Sarah Flannery is the Bell endorsed candidate...In 2010 she stood as an independent in the General Election against chancellor George Osborne where she garnered 2243 votes (5% - just enough to hold onto her deposit.

Interestingly we managed to find some policies for the candidates in this area ... or at least some waffle

Sarah Flannery's seven steps to policing in Cheshire are:

I'll be the people's advocate, Independent of any party politics, with links with every town and parish council across Cheshire to make sure I know your views.

I'll support efficient and effective policing through supporting the police service and ensuring a joined-up approach to working with other agencies and partners.

I'll reduce crime by being focussed on more visible police presence, detection rates, re-offending, anti-social behaviour and dealing effectively with offenders.

I'll deliver value for money by supporting what works well and exploring resourceful commissioning that contributes to crime-cutting without sacrificing public safety for profit.

I'll improve accountability and public confidence by publishing regular updates on how your needs are being met - and being honest about what can and can't be done.

I'll provide the best possible service for victims of crime by working with the Criminal Justice System and voluntary groups.

I will represent the views of the young people of Cheshire by exploring opportunities for a Youth PCC, backed by a Youth Police and Crime Panel.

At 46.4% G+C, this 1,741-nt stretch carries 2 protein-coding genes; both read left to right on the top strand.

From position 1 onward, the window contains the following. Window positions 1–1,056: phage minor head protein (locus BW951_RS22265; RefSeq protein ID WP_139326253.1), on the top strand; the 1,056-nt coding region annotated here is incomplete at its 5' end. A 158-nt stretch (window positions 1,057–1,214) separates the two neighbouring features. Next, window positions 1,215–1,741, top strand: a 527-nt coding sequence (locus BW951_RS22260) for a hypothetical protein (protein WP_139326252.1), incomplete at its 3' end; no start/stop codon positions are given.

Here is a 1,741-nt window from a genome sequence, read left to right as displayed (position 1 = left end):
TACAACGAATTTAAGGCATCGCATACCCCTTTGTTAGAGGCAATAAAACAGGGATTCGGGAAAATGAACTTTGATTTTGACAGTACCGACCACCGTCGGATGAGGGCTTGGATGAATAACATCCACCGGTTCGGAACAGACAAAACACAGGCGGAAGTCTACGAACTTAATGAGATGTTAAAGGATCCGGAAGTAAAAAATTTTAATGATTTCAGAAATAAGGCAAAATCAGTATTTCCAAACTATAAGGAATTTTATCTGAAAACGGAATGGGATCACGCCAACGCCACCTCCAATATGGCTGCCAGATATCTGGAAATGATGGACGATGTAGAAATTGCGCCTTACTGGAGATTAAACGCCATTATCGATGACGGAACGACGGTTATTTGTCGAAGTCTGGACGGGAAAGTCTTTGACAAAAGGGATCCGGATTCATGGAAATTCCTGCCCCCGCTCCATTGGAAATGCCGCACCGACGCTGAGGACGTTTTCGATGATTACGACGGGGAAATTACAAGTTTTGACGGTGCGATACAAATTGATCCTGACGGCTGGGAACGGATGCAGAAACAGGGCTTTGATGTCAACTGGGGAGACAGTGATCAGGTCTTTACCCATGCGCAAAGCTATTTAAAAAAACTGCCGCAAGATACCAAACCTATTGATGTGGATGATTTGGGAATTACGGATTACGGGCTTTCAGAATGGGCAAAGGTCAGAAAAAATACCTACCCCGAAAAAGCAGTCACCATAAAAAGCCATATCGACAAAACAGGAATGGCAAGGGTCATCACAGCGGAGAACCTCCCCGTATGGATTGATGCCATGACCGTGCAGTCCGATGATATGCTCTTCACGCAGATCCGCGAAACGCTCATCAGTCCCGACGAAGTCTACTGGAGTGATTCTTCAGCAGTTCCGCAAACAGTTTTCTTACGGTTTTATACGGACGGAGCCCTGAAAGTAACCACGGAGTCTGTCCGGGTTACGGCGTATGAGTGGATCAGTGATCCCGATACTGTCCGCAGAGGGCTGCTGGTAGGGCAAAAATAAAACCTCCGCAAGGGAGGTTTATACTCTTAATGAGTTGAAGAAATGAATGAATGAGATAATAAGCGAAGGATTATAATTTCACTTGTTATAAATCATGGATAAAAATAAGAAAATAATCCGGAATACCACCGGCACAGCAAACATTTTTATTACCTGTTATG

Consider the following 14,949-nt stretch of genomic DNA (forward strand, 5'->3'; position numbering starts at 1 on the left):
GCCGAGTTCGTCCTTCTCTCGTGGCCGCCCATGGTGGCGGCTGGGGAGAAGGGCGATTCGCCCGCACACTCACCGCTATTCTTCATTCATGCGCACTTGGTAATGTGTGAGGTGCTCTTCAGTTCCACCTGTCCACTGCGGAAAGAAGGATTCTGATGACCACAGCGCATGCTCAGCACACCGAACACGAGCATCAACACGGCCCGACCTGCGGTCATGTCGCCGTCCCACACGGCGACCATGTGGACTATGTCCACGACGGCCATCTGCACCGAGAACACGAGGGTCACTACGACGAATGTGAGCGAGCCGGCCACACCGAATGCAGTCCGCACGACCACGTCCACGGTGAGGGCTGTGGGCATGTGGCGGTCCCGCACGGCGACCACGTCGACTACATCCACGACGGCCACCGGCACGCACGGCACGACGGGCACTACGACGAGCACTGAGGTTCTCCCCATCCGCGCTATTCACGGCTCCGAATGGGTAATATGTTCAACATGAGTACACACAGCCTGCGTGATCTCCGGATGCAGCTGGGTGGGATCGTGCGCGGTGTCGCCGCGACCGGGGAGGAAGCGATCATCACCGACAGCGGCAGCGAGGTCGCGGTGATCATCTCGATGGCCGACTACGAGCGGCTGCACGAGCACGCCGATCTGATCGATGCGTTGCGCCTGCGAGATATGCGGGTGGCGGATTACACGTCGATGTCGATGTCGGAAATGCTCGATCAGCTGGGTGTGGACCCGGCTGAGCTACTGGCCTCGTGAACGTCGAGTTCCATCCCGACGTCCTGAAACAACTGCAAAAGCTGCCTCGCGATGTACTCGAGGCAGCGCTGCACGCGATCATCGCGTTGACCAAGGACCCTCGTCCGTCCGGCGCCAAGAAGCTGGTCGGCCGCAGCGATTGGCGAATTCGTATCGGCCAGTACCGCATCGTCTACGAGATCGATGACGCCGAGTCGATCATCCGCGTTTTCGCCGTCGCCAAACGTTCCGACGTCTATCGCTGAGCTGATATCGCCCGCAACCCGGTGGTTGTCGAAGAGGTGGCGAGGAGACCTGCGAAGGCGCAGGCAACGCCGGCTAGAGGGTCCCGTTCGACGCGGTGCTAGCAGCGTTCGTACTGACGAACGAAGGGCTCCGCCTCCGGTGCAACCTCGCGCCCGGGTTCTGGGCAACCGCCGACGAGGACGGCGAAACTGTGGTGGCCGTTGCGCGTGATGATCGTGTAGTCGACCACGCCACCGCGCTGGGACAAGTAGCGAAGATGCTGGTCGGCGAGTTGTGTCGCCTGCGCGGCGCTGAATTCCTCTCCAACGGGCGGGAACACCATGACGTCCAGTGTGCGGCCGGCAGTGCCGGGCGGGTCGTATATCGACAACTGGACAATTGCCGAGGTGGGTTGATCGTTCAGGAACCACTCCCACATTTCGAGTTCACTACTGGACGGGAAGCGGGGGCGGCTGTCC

In response Conservative John Dwyer (retired Assistant Chief Constable of the Cheshire Constabulary and former Councillor for Crewe and Nantwich Borough Council) who's daughter is in the Army’s Corps of Music being a professional musician in The Band and Bugles of The Rifles ...has produced a less expansive six point plan for Cheshire:

Increase the number of Special Constables to 1000-aiming to have a Special Constable in every town and village.

Deliver better ways of working-reducing bureaucracy and returning police officers to our streets.

Zero tolerance of yobbish behaviour-bringing to justice the small minority who blight our lives, our Cities, towns and villages.

Driving down crime-through a combination of crime prevention and crime reduction strategies, building on the partnership approach which is already proving successful.

Reducing the number of serious injuries and fatalities in road traffic collisions-by adopting a zero tolerance of driving under the influence of drink and drugs and using community intelligence to target offenders.

Making himself readily available to the people of Cheshire, Halton and Warrington-so that they can share their concerns directly with him and influence the way their areas are policed.

While Labour's John Stockton could only manage five key pledges:

Standing up for communities against the Tories 20% cuts to policing and the loss of nearly 250 police in Cheshire by 2015.

Keeping police on the beat with neighbourhood policing; not handing over responsibility to private companies or leaving it just to PCSOs.